This distinction reflects the seasonal differences when comparing the two hemispheres. refers to the two equinoxes simply as the March and September equinoxes to avoid false assumptions that spring is in March and fall (autumn) is in September worldwide. This is simply not the case.

Historical Fact

A Greek astronomer and mathematician named Hipparchus (ca. 190-ca.120 BCE) was attributed by various sources to have discovered the precession of the equinoxes, the slow movement among the stars of the two opposite places where the sun crosses the celestial equator. Hipparchus made observations of the equinox and solstice. However, the difference between the sidereal and tropical years (the precession equivalent) was known to Aristarchus of Samos (around 280 BCE) prior to this.

Astronomers use the spring equinoctial point to define their frame of reference, and the movement of this point implies that the measured position of a star varies with the date of measurement. Hipparchus also compiled a star catalogue, but this has been lost.

March Equinox across Cultures

In the northern hemisphere the March equinox marks the start of spring and has long been celebrated as a time of rebirth. Many cultures and religions celebrate or observe holidays and festivals around the time of the March equinox, such as the Easter holiday period.

The astronomical Persian calendar begins its New Year on the day when the March equinox occurs before apparent noon (the midpoint of the day, sundial time, not clock time) in Tehran. The start of the New Year is postponed to the next day if the equinox is after noon.

Stonehenge Tour Guide
(Open Access at Stonehenge will be 6am - 8am on March 21st 2011)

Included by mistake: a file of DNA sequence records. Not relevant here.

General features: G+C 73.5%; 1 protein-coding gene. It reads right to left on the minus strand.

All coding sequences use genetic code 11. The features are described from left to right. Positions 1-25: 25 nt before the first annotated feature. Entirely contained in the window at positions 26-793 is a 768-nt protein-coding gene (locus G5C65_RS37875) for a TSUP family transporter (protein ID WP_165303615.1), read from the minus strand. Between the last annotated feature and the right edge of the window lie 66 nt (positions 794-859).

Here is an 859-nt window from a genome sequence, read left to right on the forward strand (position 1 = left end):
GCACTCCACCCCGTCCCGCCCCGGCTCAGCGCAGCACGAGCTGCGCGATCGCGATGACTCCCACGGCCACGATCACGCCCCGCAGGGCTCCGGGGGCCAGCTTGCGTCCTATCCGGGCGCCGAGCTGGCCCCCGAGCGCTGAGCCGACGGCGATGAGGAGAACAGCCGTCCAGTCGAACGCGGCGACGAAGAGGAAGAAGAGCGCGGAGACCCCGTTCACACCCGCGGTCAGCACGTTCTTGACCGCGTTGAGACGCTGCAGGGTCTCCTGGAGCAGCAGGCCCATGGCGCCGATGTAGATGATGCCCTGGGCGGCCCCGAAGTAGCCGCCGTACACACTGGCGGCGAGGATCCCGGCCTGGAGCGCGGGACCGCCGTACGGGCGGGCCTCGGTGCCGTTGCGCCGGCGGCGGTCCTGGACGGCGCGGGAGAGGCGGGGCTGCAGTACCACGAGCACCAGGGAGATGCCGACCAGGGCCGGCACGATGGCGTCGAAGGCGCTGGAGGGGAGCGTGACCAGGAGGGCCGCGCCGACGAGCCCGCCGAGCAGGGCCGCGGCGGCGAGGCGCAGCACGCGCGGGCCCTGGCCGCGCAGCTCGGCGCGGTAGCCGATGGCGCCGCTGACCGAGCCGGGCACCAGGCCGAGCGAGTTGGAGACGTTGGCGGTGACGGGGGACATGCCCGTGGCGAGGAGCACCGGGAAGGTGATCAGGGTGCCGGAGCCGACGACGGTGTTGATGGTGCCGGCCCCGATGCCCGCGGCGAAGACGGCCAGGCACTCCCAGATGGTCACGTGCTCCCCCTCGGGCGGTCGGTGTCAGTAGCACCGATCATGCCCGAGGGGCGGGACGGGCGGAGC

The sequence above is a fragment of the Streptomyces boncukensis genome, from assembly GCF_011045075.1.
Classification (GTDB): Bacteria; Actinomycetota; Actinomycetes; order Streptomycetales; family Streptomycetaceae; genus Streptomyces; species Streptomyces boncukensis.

Thursday, 3 March 2011

William Stukeley (1687 - 1765) - died on this day London on 3 March 1765.

Stukeley was an English antiquary and one of the founders of field archaeology, who pioneered the investigation of Stonehenge.
William Stukeley was born at Holbeach in Lincolnshire, and studied medicine at Cambridge University. While still a student he began making topographical and architectural drawings as well as sketches of historical artefacts. He continued with this alongside his career as a doctor, and published the results of his travels around Britain in 'Itinerarium Curiosum' in 1724.
It may be his medical training that gave him his acute eye for detailed observation - a characteristic that makes the 'Itinerarium' a valuable record of monuments, buildings and towns before they were subjected to the ravages of the agricultural and industrial revolutions. He deplored the destruction of monuments and realised the importance of recording accurately what he saw as a way of preserving information about the past.
In 1718, he became the first secretary of the Society of Antiquaries of London. His activities in the field included excavations at Stonehenge and Avebury, the results of which were published in two books in 1740 and 1743. Stukeley mistakenly attributed them to the Druids. He was fascinated by the Druids and developed elaborate and fanciful descriptions of their practices and beliefs. He was also the first to recognise the alignment of Stonehenge on the solstices, and saw the value of exploring the wider relationship between monuments and putting them into their landscape context.

In true Enlightenment fashion, Stukeley's interests were wide. He was interested in other aspects of British history, including the story of Robin Hood, wrote music for the flute and produced treatises on earthquakes and medical subjects. In 1730, he changed career and was ordained as vicar of All Saints Church in Stamford in Lincolnshire.

Stukeley died in London on 3 March 1765.

Stonehenge Tour Guide